Over breakfast, I can make out faint, indistinct voices over the radio from the kitchen at Waikin Ranch. The chatter on the walkie-talkies continues, and the peaceful morning quickly shifts towards excitement. It can only mean one thing here: an anteater.
I’m at Waikin Ranch, a working, self-sustaining cattle ranch set on 33,000 acres of savannah and wetland in western Guyana. All the food is grown right on the grounds, so this intimate all-inclusive experience gives visitors a sliver of genuine local life in rural Guyana.
There are just 4 clean and comfortable cabins, allowing up to 12 guests at the property at any given time. Each cabin has crisp white linens, mosquito netting over the beds, and natural wood accents. There are hammocks on the porches and a swimming hole on the property, perfect for a respite in between outdoor adventures that include nature walks and horseback rides to see the birds, jaguars, capybaras, armadillos, river otters, and giant anteaters that call the area home.
A ranch hand has seen an anteater this morning, and if I move quickly enough, I have the chance to see it too before it slinks back into the protection of the tall grasslands. An all-terrain Jeep bounces along toward the dining pavilion. Leaving my plate behind on the picnic table, I hop into the back of the truck, find a stable place to sit, and hold on as we barrel into the savanna.
The open-top vehicle allows for a 360-degree view, and after driving down the dirt road, we encounter one of the ranch hands on horseback. He waves the Jeep towards him. Giddy with anticipation, I ready my camera and scan the high grasses to look for a bushy tail or long snout to suddenly appear.
The Land of Giants
Guyana is known as the Land of Giants because it’s home to a large number of plants and animals that are among the largest of their category, including the jaguar, harpy eagle, giant water lily, and the giant anteater (Myrmecophaga tridactyla), which is the largest species of anteater and can grow up to seven feet from nose to tail and weigh 60-100 pounds.
Giant anteaters are found throughout South America—except for Guatemala, Uruguay, and El Salvador—but Guyana is among the best places to see them. In the vast unoccupied Rupununi savannah and wetlands of southwestern Guyana, these needle-nosed mammals are often seen in the early morning or late afternoon searching for ant hills or termites. The anteaters follow the food, and this part of the Guyanese countryside has an abundance of massive termite mounds, a buffet for anteaters.
A dinner of 30,000 termites
While the guide on horseback retreats closer to the truck, the lone anteater emerges, slinking from a divot in the ground. He undulates through the weeds, a long-tongued behemoth.
Anteaters, while seemingly docile creatures, can surprisingly be dangerous when provoked. They have strong, sharp claws that they use to break open termite mounds. These claws also provide defense from predators; our guide said an anteater could gouge a jaguar or puma with a deadly swipe. They are normally passive towards humans, but because of their poor eyesight, they are on alert and should be watched from a safe distance.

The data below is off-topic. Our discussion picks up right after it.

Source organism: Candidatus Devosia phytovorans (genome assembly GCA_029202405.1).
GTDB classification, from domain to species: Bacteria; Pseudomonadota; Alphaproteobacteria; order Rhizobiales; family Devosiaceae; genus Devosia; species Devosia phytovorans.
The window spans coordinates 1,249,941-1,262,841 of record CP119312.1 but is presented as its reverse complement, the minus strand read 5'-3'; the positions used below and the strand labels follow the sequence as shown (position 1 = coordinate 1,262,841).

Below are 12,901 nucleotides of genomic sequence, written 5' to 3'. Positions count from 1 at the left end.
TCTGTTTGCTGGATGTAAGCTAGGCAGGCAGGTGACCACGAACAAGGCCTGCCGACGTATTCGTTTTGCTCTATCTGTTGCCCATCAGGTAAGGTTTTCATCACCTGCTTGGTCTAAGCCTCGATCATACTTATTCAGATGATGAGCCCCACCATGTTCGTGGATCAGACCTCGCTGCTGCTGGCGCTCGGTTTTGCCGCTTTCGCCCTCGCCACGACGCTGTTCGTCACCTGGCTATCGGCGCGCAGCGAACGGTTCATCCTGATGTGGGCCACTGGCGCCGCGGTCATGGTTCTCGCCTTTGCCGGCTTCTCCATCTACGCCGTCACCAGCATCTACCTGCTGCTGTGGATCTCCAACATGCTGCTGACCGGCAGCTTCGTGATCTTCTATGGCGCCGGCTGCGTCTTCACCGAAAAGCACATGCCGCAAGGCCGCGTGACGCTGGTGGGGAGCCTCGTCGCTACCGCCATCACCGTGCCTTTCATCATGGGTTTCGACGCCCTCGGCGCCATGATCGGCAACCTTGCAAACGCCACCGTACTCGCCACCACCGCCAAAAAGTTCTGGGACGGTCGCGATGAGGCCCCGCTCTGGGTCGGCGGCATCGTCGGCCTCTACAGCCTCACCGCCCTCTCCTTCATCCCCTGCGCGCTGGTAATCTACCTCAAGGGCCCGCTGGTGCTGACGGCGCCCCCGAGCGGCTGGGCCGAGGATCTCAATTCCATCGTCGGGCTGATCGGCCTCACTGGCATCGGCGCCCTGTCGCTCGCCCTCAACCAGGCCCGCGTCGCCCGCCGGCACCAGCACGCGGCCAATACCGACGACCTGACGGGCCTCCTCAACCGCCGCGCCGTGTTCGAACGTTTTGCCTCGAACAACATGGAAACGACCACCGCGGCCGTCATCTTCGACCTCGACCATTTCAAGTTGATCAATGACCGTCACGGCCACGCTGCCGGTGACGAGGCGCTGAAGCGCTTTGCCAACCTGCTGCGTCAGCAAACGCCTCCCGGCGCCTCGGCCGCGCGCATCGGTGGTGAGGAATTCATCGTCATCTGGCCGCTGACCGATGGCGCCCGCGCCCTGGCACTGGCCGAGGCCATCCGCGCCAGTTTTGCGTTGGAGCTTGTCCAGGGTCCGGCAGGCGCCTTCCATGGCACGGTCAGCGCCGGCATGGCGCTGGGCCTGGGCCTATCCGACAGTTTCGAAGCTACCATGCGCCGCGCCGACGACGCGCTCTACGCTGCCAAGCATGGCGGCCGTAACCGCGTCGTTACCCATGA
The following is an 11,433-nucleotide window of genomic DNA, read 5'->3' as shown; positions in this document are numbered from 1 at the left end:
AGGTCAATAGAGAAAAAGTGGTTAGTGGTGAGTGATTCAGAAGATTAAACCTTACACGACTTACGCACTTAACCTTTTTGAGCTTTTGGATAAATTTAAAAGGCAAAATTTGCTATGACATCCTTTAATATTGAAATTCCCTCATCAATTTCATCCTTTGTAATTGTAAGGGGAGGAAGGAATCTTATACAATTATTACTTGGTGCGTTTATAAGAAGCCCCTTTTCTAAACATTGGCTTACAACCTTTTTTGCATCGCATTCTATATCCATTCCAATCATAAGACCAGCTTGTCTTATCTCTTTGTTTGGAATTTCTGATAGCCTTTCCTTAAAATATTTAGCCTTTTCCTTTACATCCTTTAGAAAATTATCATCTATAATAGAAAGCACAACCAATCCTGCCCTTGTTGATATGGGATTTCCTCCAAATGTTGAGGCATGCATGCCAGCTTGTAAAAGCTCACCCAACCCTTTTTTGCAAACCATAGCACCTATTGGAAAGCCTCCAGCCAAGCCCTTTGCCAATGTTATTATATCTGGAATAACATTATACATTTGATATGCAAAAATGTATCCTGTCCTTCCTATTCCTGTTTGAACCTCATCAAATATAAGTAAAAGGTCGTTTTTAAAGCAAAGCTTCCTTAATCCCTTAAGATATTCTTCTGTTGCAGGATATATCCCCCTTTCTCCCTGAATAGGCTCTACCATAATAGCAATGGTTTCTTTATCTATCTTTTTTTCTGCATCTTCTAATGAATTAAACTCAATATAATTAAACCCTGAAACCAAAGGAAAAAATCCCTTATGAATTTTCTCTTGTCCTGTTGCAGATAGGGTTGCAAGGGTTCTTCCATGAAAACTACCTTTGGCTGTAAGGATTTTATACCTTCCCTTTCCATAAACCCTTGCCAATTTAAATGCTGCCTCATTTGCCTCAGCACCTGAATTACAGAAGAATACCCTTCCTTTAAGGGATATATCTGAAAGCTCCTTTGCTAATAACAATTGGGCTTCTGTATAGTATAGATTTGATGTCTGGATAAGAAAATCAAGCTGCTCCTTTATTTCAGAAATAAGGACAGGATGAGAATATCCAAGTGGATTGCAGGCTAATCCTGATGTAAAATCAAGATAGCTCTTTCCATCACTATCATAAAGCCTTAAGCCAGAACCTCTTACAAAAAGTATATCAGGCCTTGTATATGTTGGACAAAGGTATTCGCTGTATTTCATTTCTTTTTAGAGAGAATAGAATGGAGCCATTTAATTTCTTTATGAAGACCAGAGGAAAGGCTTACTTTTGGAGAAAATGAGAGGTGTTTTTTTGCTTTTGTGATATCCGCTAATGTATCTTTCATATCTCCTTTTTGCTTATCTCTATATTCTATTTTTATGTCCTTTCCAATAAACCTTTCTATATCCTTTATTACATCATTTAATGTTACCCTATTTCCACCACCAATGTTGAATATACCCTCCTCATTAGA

The anteater’s thick, silky coat serves as protection from insect bites as they dine. And these giants can really dine. They eat with their tongues and can slurp up tens of thousands of ants and termites a day.
Among the impressive expanse of land, our guide cuts the engine, and we can hear the swooshing of the dense blades of grass as the anteater sniffs for insects and sways its head side to side in search of its breakfast.
Seeing animals in the wild is always a gamble, though the odds of getting to see an anteater are in the visitors’ favor here. During my three days at Waikin I saw three anteaters—two within ranch lands and a third scurrying along the road towards Lethem. For me, getting to watch these giants in their natural habitat was an experience worth the wager.
The nearest major airport to the Rupununi region is Cheddi Jagan International Airport (GEO) in Georgetown, Guyana, which is on the other side of the country, over 320 miles away. There are two options to reach the Rupununi region—taking a small plane to Lethem’s local airport, about 30 minutes from the Ranch, or a van ride. The road from Georgetown to Lethem is a long journey, taking at least 10-12 hours but because of the conditions, could be longer. If visitors are taking ground transportation over a flight, a tip is to break up the drive and explore the country along the way.
Average price of Going's cheap flights to Guyana: $441 roundtrip
How to do it
Best time to go: Late August to September, and February and March are the ideal times to visit Guyana. While you’ll have tropical climate temperatures year-round, these two windows are after the rainy seasons, so there will be lush, verdant landscapes and less chance of rain. May through August can bring heavy rainfall, causing flooding and making the dirt roads muddy and potentially impassible.
Cost: While there are a handful of ranches and lodges in the Rupununi region that accept guests, I chose Waikin Ranch based on budget, reviews, and commitment to sustainability. The average nightly rate at Waikin, with meals included, is approx $250 USD. Activities will range in price; nature walks are $20 USD per person, and horseback rides are $25 USD for an hour ride. The ranch will also arrange pickup from Lethem for $60 and can assist with booking domestic flights from Georgetown.
Tips and considerations: Guyana is for adventure travelers, outdoor enthusiasts, and those who don’t mind leaving luxurious amenities at home. 90% of the country is jungle or rainforest, and roads can be rough, travel by car is slow, and five-star accommodations are rare.